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ELECTION MAY BE BLEAK FOR DEMOS

A little over six weeks until the Nov. 3 final election and GOP candidates Bob Bennett and Mike Leavitt have to be feeling good.

It takes an extraordinary event these days for Utahns to elect a Democrat to statewide office - like U.S. Senate and the governorship. Following the most recent Deseret News/KSL-TV poll, it's clear it will take such an event this year, also.Democratic Senate candidate Wayne Owens trails Bennett almost 2-1 and Democrat Stewart Hanson shows up third in the governor's race, behind leader Leavitt and second-place Independent Party candidate Merrill Cook.

It's a long way to go for Owens and Hanson in just six weeks.

For some time, I figured 1992 would be a good year for Republicans in Utah.

In both the U.S. House and Utah legislative races, the redrawing of boundaries by the GOP-controlled Legislature means the best possible statistical edge for Republican candidates.

Indeed, back in 1988, then-Democratic Party chairman Randy Horiuchi warned that the long term effect of Democratic gubernatorial candidate Ted Wilson's defeat may not be that Utah had four more years of Republican leadership in the state house, but that Republicans would have complete control over the 1990 reapportionment process - unfettered by a Democratic governor who could have vetoed such a plan and forced a compromise.

In fact, current Democratic Party Chairman Peter Billings Jr. hopes that Democrats can just hold their numbers in the Utah House and Senate this election. He doesn't see much of a chance to take control of either body - which have been Republican-controlled since the mid-1970s.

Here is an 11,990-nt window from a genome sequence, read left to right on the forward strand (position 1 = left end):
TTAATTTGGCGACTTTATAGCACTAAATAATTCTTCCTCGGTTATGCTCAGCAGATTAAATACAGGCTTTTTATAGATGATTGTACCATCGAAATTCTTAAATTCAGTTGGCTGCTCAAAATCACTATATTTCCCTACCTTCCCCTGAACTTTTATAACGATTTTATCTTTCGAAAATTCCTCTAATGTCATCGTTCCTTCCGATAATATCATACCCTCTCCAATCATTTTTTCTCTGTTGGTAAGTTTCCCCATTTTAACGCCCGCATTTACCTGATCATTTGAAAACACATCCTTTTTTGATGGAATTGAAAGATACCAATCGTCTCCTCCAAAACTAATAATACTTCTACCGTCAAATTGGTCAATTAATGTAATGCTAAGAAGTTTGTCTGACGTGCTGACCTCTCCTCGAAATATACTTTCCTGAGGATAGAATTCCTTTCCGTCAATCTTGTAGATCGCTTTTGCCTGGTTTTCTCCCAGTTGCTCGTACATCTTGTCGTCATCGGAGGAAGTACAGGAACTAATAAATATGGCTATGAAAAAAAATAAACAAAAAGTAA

Yes, Wilson's loss in 1988 is paying off now for Republicans.

But beyond the lines and numbers of reapportionment, this year, luck or fate or whatever you want to call it, just isn't going the Democrats' way.

First, Democrats didn't come up with a big gorilla in the governor's race. It started when Scott Matheson Jr., son of the late, popular governor, decided to sit out the election, not to run for either governor or U.S. Senate.

Then Palmer DePaulis, the popular former Salt Lake mayor, bowed out of the governor's race - in part because it was clear Democrats wouldn't let him be a consensus candidate and he'd face a costly convention and maybe a primary fight.

Then wealthy businessman Kem Gardner also got out of the Democratic governor's race. Pat Shea and Hanson, who faced each other in a primary, are both good candidates, but neither brought the recognition of a DePaulis or the money of a Gardner.

And the U.S. Senate race was a real disaster.

Millionaire Doug Anderson got in early, figuring he'd run against GOP Sen. Jake Garn with little or no Democratic opposition. But Garn got out of the race and Owens, who represents Salt Lake County's 2nd Congressional District, got in. Owens had lost two statewide races already - the Senate in 1974 and the governor's in 1984. But within the Democratic Party Owens is clearly a heavy hitter.

Owens led the race among all candidates early. But then he was badly damaged in the public's eye in last spring's House bank overdraft fiasco. Owens dropped like a rock in the polls. However, he still had clout within the party - almost eliminating Anderson in the June party convention. Anderson didn't help Owens any by running negative ads against him the final two weeks before the Democratic primary - where Owens soundly defeated Anderson.

Meanwhile, in the same primary, Hanson won over Shea in large part because Hanson is pro-choice while Shea is pro-life.

So the Democrats have a U.S. Senate candidate who has lost two statewide races and still carries the baggage of the House bank, and a gubernatorial candidate who is pro-choice in a conservative state where most of the citizens are pro-life.

This doesn't look good for the Democrats. And the latest Dan Jones & Associates poll for the Deseret News and KSL-TV reflects just that.

Assuming Owens and Hanson can't bring upsets - and that Democrat Karen Shepherd also can't beat Republican Enid Greene in the open 2nd Congressional District race - it will be the dark days of the 1980s for Democrats again.

Assuming he holds his office, Rep. Bill Orton, the conservative Democratic incumbent in the 3rd Congressional District, would then be the nominal leader of the party in the state - and Democrats would, once again, be looking to regroup - a position they've been in all too often for them the past decade.